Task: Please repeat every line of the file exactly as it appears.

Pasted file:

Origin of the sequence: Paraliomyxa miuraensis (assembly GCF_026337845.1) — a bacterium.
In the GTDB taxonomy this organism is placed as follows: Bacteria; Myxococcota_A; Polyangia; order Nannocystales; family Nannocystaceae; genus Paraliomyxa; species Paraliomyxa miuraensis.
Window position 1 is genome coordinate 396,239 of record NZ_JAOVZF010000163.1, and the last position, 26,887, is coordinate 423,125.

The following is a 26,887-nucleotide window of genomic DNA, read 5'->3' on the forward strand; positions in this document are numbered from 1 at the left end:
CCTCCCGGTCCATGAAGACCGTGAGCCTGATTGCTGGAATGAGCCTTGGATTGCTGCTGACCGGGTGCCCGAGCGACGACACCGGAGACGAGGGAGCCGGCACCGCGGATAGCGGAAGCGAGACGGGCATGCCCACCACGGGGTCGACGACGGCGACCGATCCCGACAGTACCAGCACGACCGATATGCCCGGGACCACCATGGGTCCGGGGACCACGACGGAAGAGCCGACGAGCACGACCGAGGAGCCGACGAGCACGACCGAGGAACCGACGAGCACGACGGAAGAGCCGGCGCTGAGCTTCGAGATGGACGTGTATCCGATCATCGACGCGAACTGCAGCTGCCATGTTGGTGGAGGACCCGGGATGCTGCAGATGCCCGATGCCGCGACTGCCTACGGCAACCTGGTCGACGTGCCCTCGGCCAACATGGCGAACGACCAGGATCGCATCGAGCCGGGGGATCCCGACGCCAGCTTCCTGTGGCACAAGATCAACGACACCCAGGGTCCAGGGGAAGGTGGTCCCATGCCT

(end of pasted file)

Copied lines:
Origin of the sequence: Paraliomyxa miuraensis (assembly GCF_026337845.1) — a bacterium.
In the GTDB taxonomy this organism is placed as follows: Bacteria; Myxococcota_A; Polyangia; order Nannocystales; family Nannocystaceae; genus Paraliomyxa; species Paraliomyxa miuraensis.
Window position 1 is genome coordinate 396,239 of record NZ_JAOVZF010000163.1, and the last position, 26,887, is coordinate 423,125.

The following is a 26,887-nucleotide window of genomic DNA, read 5'->3' on the forward strand; positions in this document are numbered from 1 at the left end:
CCTCCCGGTCCATGAAGACCGTGAGCCTGATTGCTGGAATGAGCCTTGGATTGCTGCTGACCGGGTGCCCGAGCGACGACACCGGAGACGAGGGAGCCGGCACCGCGGATAGCGGAAGCGAGACGGGCATGCCCACCACGGGGTCGACGACGGCGACCGATCCCGACAGTACCAGCACGACCGATATGCCCGGGACCACCATGGGTCCGGGGACCACGACGGAAGAGCCGACGAGCACGACCGAGGAGCCGACGAGCACGACCGAGGAACCGACGAGCACGACGGAAGAGCCGGCGCTGAGCTTCGAGATGGACGTGTATCCGATCATCGACGCGAACTGCAGCTGCCATGTTGGTGGAGGACCCGGGATGCTGCAGATGCCCGATGCCGCGACTGCCTACGGCAACCTGGTCGACGTGCCCTCGGCCAACATGGCGAACGACCAGGATCGCATCGAGCCGGGGGATCCCGACGCCAGCTTCCTGTGGCACAAGATCAACGACACCCAGGGTCCAGGGGAAGGTGGTCCCATGCCT